One single computer could have crashed TRON's entire blockchain

06 May, 2019
by Joeri Cant
News
One single computer could have crashed TRON's entire blockchain

A flaw in TRON‘s wallet allowed for a critical bug to take up all of the network‘s available memory by just one single computer, which would have crashed TRON's blockchain.

According to TNW, HackerOne, a major platform that allows white hat hackers to report security vulnerabilities and receive financial rewards in return, revealed that just one single computer could have crashed TRON’s entire blockchain.

The San Francisco-based platform stated that by using a single computer an attacker could send a DDOS attack to all or 51% of the SR node and render Tron network unusable or make it unavailable.

The critical bug was first flagged on January 14 and has since been resolved.

The Hackerone researchers who discovered the bug were rewarded their bug bounty of $1,500 by the Tron Foundation.

A DDoS attack is a malicious attempt to disrupt normal traffic of a targeted server, service or network by overwhelming the target or its surrounding infrastructure with a flood of Internet traffic. In other words, it is a traffic jam clogging up the highway, preventing regular traffic from arriving at its desired destination.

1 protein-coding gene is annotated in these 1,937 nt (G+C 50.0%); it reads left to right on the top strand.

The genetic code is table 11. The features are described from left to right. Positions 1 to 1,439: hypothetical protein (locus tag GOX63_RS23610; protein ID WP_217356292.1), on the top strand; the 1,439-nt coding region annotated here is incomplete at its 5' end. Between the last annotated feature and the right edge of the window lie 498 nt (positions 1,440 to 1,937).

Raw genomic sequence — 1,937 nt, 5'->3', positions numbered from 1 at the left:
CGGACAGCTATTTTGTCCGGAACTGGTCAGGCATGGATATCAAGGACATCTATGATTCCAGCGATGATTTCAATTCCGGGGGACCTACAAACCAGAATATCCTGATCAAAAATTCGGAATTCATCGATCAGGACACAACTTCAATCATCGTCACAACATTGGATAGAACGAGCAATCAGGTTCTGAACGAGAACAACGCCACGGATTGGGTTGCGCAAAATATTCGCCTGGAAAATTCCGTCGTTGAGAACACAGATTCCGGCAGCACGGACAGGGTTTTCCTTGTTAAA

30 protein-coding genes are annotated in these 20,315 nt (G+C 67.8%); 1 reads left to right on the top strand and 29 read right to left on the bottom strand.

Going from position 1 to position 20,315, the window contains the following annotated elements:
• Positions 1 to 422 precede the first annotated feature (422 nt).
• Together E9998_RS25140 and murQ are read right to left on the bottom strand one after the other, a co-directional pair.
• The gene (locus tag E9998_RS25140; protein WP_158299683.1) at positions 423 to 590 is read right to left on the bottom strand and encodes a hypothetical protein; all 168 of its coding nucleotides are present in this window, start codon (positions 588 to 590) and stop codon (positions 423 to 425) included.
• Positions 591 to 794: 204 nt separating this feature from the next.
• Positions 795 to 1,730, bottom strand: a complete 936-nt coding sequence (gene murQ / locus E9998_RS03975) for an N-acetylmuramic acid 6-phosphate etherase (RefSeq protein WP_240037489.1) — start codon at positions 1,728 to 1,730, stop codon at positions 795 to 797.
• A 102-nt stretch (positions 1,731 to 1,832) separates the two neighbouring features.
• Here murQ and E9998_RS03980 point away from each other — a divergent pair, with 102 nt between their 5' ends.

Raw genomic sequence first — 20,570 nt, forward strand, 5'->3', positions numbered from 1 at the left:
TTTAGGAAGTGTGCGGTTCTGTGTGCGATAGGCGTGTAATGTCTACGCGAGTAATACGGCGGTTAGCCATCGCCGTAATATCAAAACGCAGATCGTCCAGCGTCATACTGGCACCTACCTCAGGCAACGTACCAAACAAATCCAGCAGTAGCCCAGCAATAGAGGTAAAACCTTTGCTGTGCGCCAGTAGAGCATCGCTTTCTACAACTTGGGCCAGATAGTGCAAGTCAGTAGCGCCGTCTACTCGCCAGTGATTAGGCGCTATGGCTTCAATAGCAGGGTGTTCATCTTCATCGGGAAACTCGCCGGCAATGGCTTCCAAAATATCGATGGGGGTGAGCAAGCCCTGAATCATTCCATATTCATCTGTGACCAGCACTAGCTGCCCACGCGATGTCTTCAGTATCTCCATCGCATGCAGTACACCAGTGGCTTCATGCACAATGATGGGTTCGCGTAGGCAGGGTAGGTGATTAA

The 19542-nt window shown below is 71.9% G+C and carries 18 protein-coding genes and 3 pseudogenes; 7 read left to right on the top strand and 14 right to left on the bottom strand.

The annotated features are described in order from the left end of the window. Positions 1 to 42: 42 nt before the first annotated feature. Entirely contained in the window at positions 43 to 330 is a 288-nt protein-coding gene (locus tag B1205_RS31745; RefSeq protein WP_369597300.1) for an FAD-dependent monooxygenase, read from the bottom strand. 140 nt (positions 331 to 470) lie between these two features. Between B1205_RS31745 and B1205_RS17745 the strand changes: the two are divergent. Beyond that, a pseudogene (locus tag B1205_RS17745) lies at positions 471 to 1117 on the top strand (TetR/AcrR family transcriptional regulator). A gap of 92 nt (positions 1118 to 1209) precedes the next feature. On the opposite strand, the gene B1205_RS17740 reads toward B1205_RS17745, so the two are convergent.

Exploited machines can include computers and other networked resources such as IoT devices.

Chepicap previously reported that, according to data from HackerOne, blockchain companies awarded a total of $878,504 in bug bounties to hackers in 2018.

Bug bounties are considered to be of the upmost importance for any crypto project due to the fact that user funds are directly at stake whenever a bug rears its ugly head.

The term 'white hat hackers' refers to ethical computer hackers, or computer security experts, who specialize in penetration testing and in other testing methodologies that ensure the security of an organization's information systems.

As there are plenty of malicious attackers out there, ready to exploit each bug, we must appreciate these 'white hats' and if you were looking for a great excuse to become a 'white hat hacker', take a look at Augur’s $200,000 bounty for critical issues. Maybe it could be yours!

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